WILLMAR, Minn. — Amid the turmoil surrounding the future of the Affordable Care Act and the individual insurance market, MNsure has a clear message: We're here and ready for open enrollment to start Nov. 1.
"Coverage is available. Help is available all across the state," said Allison O'Toole, MNsure chief executive.
With less than two weeks to go before enrollment season begins, the MNsure exchange is working to prepare the public and help make the process go smoothly.
"Window shopping" was launched this week, a period during which consumers in the individual health insurance market can go on the MNsure website at www.mnsure.org, see their coverage options and determine whether they qualify for a tax subsidy.
Doing the homework is one step people can take now before having to make coverage decisions, O'Toole said.
"I think it's really important for consumers to do that so they're ready when open enrollment begins," she said.
Another important step they can take now is to make sure their account is up to date and that they have their password, she said, noting that a significant volume of calls to the MNsure call center are from enrollees who have forgotten their password.
"We're trying to get ahead of that this year," she said.
Finally, consider making an appointment with a MNsure assister, O'Toole said.
Trained brokers and navigators are stationed across the state to help people figure out coverage options, assist them with enrollment, answer questions and troubleshoot technical issues. Connecting with them through the directory on the MNsure website can help guide consumers through what is often a complicated decision, O'Toole said.
"It's important to have someone who's an expert," she said.
The individual insurance market covers only about 5 percent of Minnesotans, but this segment of the market adds up to thousands of households. The MNsure exchange saw a record 117,654 Minnesotans sign up for coverage during the enrollment season last year. Three out of five were eligible for tax credits, with an average yearly tax credit of $7,457.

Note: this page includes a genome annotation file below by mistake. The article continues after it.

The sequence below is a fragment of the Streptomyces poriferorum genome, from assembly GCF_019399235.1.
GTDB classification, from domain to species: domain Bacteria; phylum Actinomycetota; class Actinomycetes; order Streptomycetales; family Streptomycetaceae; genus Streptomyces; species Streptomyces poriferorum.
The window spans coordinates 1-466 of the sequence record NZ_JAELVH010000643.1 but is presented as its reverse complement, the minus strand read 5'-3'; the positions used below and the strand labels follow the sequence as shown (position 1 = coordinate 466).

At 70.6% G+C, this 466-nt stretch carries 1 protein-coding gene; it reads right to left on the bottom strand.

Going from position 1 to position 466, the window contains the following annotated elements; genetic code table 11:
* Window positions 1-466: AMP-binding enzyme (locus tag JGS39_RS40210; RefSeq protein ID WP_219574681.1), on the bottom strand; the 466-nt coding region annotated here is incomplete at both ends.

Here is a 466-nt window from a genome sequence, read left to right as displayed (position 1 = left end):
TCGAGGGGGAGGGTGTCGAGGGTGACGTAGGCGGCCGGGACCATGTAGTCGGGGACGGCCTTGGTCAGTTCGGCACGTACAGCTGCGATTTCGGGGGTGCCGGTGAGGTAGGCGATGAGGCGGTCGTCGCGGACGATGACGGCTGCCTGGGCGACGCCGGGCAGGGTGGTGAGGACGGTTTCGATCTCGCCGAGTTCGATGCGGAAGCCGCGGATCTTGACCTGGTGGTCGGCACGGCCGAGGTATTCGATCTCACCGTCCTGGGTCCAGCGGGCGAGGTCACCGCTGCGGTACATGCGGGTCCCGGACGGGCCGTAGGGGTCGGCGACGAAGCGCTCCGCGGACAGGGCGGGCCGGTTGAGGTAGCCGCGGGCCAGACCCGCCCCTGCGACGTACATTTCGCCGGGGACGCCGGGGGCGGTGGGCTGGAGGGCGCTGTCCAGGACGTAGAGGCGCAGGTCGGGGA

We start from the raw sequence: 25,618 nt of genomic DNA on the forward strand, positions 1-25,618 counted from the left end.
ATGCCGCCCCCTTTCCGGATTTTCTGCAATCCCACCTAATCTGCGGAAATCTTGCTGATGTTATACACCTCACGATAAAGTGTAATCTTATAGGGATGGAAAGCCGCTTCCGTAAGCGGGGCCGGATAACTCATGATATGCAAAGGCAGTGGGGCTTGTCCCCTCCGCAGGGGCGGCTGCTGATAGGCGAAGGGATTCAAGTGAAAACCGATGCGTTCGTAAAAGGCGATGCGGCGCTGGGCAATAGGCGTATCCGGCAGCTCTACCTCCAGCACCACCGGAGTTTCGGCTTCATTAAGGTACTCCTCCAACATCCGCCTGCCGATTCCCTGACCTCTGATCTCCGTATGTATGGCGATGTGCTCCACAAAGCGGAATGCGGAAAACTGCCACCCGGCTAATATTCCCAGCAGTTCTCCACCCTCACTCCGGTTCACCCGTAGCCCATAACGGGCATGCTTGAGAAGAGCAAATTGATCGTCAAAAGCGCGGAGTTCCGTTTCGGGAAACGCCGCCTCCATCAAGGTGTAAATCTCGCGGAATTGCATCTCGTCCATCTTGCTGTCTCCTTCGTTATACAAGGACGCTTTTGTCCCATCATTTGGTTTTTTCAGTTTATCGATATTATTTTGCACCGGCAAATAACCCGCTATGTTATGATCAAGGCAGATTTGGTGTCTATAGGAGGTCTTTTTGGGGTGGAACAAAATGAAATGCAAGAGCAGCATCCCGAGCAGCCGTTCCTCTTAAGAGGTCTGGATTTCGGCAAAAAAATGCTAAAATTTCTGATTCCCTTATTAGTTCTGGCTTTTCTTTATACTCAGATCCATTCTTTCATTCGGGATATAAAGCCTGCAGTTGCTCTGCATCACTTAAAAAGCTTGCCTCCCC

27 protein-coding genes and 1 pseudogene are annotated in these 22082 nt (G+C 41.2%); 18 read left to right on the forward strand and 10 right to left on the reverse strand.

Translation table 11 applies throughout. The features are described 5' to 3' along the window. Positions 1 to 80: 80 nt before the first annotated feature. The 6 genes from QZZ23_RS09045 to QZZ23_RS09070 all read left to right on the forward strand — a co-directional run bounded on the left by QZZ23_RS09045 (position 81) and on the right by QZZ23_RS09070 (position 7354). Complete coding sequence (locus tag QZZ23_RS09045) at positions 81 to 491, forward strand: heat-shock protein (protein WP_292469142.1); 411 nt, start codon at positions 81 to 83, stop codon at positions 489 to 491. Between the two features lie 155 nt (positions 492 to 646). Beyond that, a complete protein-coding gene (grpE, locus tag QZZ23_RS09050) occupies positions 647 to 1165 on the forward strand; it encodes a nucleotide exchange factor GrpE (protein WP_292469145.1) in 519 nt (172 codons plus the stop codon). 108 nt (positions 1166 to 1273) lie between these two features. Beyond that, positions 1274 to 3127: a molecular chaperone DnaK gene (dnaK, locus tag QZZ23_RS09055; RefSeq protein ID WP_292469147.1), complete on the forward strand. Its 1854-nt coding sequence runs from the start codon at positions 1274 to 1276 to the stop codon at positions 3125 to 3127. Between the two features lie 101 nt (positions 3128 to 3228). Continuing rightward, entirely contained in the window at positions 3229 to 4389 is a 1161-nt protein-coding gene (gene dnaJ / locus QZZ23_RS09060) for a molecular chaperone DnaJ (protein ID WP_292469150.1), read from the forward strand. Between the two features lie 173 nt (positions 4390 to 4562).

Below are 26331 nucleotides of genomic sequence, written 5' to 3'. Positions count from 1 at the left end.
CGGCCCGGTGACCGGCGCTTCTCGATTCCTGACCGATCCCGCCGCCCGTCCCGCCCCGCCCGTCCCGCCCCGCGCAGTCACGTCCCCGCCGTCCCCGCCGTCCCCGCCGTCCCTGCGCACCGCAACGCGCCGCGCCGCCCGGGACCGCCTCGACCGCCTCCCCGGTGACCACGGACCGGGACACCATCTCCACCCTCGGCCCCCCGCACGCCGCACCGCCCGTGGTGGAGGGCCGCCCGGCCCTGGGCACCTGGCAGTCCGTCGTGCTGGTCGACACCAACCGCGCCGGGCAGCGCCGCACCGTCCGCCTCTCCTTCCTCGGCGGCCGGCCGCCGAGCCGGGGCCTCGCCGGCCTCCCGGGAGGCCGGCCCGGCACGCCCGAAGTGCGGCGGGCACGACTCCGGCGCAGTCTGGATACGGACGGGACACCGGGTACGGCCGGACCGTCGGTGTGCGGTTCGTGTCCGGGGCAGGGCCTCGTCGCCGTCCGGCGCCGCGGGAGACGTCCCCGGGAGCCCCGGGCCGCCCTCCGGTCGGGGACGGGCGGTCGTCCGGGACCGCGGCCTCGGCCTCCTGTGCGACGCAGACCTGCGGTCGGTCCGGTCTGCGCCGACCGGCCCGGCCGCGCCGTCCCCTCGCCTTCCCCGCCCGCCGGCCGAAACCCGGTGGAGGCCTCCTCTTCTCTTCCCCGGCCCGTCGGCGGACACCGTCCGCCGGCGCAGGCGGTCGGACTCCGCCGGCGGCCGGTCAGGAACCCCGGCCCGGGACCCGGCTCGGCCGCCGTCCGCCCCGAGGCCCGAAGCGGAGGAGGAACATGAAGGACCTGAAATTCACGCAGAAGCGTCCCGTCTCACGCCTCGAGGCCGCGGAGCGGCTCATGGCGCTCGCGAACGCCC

According to figures provided by MNsure, about 7,000 people living in Big Stone, Chippewa, Kandiyohi, Lac qui Parle, Lyon, McLeod, Meeker, Renville, Sibley, Swift and Yellow Medicine counties enrolled through the exchange last year. Almost three-fourths received tax credits. Their average yearly tax credit of $9,696.72 also was higher than the state average.
The turmoil surrounding the Affordable Care Act has stoked anxiety over whether consumers will still be able to obtain coverage for next year.
O'Toole sought to reassure the public this week.
Minnesota operates its own health insurance exchange for the individual market, she said. "We have local control over this."
Although the MNsure enrollment period has been condensed to Nov. 1 to Jan. 14, it's still a month longer than the federal open enrollment period, she said. A full ad campaign is planned, along with outreach and enrollment assistance.
A reinsurance program signed into state law this year has helped keep 2018 rates mostly flat and tax credits similar to this year, O'Toole said.
Subsidies to insurance carriers were eliminated by a White House executive order last week, but individual consumers will continue to receive tax credits for 2018. MNsure anticipates that two-thirds of enrollees will qualify for tax credits next year, averaging about $7,000 a year.